Brody likens a patient’s usual hospital stay to a car in an old-fashioned assembly plant. In the past, each stage of assembly acted independently with no person taking responsibility for the final product. “It’s an assembly line with units optimizing their own function,” he says. Except that in his case the units provide specialized health care rather than install transmissions. Car manufacturers dramatically improved quality and cut costs when they put more responsibility in the hands of the assembly-line workers.

Mimicking this advance seemed like an obvious step to Brody’s engineering mind. “The way you do that in a hospital is you assemble a team of doctors and nurses and identify key safety issues,” Brody says. His team has started evaluating each step in the patient’s hospital stay to look for ways to improve care. “We are now empowering the doctors and nurses to stop the assembly line and say, ‘We have a problem.’ ”

Encouraging doctors and nurses to take personal responsibility for a patient’s care has already paid off. Infection rates in the cardiovascular ICU have gone down significantly since Brody began his tenure. “If you can reduce infection rate, which you can, you can drive cost down,” he says.

Helping nurses spend more time with patients is one thing Brody sees as essential to improving care. Brody says nurses spend 60 percent of their time tracking down information, looking for equipment, answering the phone and doing other activities that have nothing to do with patient care. His team looked for low-tech solutions to eliminate these distractions.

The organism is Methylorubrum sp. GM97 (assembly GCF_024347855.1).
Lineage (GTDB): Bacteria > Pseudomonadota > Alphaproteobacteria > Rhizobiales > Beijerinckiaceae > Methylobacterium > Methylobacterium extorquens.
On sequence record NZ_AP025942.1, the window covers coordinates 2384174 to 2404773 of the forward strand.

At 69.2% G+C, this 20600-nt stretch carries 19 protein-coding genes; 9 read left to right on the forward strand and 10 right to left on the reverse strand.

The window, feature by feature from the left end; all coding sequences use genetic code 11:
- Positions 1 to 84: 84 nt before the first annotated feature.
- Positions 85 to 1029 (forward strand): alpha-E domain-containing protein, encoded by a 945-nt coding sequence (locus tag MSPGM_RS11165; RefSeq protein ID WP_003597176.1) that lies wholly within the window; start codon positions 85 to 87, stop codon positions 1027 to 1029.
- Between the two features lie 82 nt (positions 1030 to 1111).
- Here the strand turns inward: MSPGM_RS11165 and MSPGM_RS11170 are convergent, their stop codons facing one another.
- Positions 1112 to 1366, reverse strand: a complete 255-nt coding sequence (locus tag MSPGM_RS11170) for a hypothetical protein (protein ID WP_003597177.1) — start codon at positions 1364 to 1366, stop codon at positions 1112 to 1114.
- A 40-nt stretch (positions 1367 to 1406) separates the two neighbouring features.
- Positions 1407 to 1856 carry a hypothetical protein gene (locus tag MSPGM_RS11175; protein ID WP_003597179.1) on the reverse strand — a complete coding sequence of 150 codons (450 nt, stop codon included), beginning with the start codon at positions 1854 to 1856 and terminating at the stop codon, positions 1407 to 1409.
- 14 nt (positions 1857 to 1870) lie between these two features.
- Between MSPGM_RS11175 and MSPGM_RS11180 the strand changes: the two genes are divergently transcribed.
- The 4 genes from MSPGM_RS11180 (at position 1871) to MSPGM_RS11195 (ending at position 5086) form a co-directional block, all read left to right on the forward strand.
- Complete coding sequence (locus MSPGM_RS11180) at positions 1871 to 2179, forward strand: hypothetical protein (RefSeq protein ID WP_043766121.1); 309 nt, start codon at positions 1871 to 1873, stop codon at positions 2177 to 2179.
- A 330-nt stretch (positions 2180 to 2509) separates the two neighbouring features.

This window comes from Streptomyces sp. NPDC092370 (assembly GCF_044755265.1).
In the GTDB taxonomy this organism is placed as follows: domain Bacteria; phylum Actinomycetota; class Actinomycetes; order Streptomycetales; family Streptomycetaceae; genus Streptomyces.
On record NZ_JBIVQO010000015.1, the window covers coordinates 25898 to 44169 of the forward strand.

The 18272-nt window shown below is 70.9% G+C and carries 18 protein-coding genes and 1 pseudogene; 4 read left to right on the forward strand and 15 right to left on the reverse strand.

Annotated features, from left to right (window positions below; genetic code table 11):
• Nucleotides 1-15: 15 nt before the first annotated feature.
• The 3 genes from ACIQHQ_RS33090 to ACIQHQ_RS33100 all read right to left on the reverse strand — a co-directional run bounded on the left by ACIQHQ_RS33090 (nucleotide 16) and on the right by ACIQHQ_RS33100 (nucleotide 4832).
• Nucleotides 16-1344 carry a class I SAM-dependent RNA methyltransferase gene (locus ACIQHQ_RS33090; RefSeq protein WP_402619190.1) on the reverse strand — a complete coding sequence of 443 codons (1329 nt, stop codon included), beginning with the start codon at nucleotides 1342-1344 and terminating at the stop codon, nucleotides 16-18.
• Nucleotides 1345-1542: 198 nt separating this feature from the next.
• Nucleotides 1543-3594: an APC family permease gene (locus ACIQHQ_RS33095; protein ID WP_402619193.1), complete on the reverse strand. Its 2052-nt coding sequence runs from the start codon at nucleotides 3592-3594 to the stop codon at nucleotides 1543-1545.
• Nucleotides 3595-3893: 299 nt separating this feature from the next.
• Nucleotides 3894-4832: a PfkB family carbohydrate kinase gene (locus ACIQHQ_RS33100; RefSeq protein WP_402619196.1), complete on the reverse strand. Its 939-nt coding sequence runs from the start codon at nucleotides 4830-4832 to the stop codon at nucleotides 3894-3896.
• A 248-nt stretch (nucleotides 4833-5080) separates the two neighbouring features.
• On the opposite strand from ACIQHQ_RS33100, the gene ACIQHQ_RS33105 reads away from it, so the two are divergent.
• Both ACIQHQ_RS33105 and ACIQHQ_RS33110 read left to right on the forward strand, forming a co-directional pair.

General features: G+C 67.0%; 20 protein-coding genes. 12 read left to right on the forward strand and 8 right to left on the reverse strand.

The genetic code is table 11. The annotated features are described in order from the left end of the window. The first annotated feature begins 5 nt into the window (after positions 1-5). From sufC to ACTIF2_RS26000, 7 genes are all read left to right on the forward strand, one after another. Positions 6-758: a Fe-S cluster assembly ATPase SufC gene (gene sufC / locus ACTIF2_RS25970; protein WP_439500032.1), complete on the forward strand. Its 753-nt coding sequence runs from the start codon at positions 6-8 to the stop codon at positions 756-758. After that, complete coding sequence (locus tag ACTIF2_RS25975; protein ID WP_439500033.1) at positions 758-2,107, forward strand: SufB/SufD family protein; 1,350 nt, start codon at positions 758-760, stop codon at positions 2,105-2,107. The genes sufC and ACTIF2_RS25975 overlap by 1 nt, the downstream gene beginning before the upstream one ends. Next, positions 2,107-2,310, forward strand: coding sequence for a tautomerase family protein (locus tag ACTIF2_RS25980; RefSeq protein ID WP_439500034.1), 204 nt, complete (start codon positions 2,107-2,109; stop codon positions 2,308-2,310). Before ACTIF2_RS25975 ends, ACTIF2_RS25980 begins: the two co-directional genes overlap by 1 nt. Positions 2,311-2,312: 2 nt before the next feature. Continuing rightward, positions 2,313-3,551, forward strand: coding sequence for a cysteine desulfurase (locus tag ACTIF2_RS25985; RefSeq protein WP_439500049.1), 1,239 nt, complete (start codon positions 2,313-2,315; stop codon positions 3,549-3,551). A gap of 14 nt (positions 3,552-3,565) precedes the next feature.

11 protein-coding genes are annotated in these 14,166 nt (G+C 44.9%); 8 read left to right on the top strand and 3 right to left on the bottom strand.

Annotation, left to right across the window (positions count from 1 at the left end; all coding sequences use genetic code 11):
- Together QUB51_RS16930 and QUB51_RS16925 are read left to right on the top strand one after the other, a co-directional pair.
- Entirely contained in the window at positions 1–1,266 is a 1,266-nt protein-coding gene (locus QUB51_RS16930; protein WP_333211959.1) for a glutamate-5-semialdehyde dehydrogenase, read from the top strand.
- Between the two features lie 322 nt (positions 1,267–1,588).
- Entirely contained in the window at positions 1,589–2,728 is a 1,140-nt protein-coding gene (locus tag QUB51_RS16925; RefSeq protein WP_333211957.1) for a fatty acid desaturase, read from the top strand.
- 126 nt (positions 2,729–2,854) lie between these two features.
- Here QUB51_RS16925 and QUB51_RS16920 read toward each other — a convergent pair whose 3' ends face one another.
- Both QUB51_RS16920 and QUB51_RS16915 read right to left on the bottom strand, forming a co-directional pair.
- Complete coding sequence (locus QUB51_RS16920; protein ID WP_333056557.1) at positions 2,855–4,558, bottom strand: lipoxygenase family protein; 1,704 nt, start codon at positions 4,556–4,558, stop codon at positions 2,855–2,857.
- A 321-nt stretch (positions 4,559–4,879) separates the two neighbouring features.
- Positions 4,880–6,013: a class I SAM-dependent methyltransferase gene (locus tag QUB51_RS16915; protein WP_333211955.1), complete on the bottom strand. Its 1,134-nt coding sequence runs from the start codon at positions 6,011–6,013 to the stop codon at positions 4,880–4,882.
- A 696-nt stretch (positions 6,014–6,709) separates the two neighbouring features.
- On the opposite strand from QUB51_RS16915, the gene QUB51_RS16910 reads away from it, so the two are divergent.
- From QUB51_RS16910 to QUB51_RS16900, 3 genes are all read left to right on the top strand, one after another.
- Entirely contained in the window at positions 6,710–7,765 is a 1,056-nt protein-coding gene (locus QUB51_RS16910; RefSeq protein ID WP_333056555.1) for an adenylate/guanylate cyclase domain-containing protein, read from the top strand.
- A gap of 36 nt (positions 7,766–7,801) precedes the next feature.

One such solution was voice mail. Nurses complained that they were constantly updating patients’ families rather than taking care of the patients. Now, each patient has a voice mailbox where nurses can leave status reports at the beginning of every shift. “Now if all the family members want to know how Aunt Matilda is doing, they can call in and get that information from the message,” Brody says, leaving the nurses free to make sure Aunt Matilda gets the best possible care.

“You do a hundred little things like that and you’ve made an enormous difference,” he says. “It’s empowering because people responsible for the care can come up with the ideas.”

Although Johns Hopkins and many other university hospitals are innovative enough to hold their heads above the financial water, Brody thinks eventually the system will break. When that day comes, he thinks universal health care will be the only long-term way to keep costs in line. “It’s definitely coming either through the government or through the private sector,” he says. “It’s just a matter of when we will hit the tipping point.”

Brody has a hunch that the growing ability to predict disease risk is what will finally usher in universal health care. “If I say that you have low risk of breast cancer or heart disease, you would maybe not buy much health insurance,” he says. That leaves only high-risk people seeking insurance, causing insurance premiums to skyrocket. “The idea of insurance is that everybody is in the pool so it is an average risk. The only way to get costs in line is to make sure everyone is insured.”

Even if universal health care does eventually ease the financial burden on hospitals, Brody says that improving the patient experience will continue to pay off with better quality care—a worthwhile end result, even without the associated cost savings. SMD